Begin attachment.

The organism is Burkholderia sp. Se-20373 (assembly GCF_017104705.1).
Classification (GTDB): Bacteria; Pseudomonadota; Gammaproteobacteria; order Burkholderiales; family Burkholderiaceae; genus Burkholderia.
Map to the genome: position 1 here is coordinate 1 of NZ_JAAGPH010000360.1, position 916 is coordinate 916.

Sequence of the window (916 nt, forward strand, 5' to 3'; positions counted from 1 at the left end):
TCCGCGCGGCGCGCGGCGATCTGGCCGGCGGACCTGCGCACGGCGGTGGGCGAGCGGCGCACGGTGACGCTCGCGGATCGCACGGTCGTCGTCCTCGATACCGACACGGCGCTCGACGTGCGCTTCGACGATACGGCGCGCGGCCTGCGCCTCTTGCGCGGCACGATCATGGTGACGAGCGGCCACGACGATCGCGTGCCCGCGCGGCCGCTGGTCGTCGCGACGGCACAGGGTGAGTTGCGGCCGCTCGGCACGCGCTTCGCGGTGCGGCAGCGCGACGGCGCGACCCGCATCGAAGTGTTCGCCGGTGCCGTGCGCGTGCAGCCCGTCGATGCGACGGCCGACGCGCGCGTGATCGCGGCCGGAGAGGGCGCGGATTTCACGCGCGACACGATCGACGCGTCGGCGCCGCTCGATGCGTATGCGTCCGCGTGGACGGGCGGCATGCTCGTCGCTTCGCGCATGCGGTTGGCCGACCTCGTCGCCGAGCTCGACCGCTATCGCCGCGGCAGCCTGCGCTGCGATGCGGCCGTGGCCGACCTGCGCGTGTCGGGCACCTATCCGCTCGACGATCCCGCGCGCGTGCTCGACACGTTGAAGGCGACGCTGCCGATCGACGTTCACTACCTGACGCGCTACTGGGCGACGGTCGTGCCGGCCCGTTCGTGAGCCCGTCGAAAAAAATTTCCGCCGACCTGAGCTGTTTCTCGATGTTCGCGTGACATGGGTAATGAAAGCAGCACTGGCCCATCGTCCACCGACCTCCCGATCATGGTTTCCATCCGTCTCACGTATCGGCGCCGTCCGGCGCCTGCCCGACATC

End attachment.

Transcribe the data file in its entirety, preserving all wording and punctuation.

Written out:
The organism is Burkholderia sp. Se-20373 (assembly GCF_017104705.1).
Classification (GTDB): Bacteria; Pseudomonadota; Gammaproteobacteria; order Burkholderiales; family Burkholderiaceae; genus Burkholderia.
Map to the genome: position 1 here is coordinate 1 of NZ_JAAGPH010000360.1, position 916 is coordinate 916.

Sequence of the window (916 nt, forward strand, 5' to 3'; positions counted from 1 at the left end):
TCCGCGCGGCGCGCGGCGATCTGGCCGGCGGACCTGCGCACGGCGGTGGGCGAGCGGCGCACGGTGACGCTCGCGGATCGCACGGTCGTCGTCCTCGATACCGACACGGCGCTCGACGTGCGCTTCGACGATACGGCGCGCGGCCTGCGCCTCTTGCGCGGCACGATCATGGTGACGAGCGGCCACGACGATCGCGTGCCCGCGCGGCCGCTGGTCGTCGCGACGGCACAGGGTGAGTTGCGGCCGCTCGGCACGCGCTTCGCGGTGCGGCAGCGCGACGGCGCGACCCGCATCGAAGTGTTCGCCGGTGCCGTGCGCGTGCAGCCCGTCGATGCGACGGCCGACGCGCGCGTGATCGCGGCCGGAGAGGGCGCGGATTTCACGCGCGACACGATCGACGCGTCGGCGCCGCTCGATGCGTATGCGTCCGCGTGGACGGGCGGCATGCTCGTCGCTTCGCGCATGCGGTTGGCCGACCTCGTCGCCGAGCTCGACCGCTATCGCCGCGGCAGCCTGCGCTGCGATGCGGCCGTGGCCGACCTGCGCGTGTCGGGCACCTATCCGCTCGACGATCCCGCGCGCGTGCTCGACACGTTGAAGGCGACGCTGCCGATCGACGTTCACTACCTGACGCGCTACTGGGCGACGGTCGTGCCGGCCCGTTCGTGAGCCCGTCGAAAAAAATTTCCGCCGACCTGAGCTGTTTCTCGATGTTCGCGTGACATGGGTAATGAAAGCAGCACTGGCCCATCGTCCACCGACCTCCCGATCATGGTTTCCATCCGTCTCACGTATCGGCGCCGTCCGGCGCCTGCCCGACATC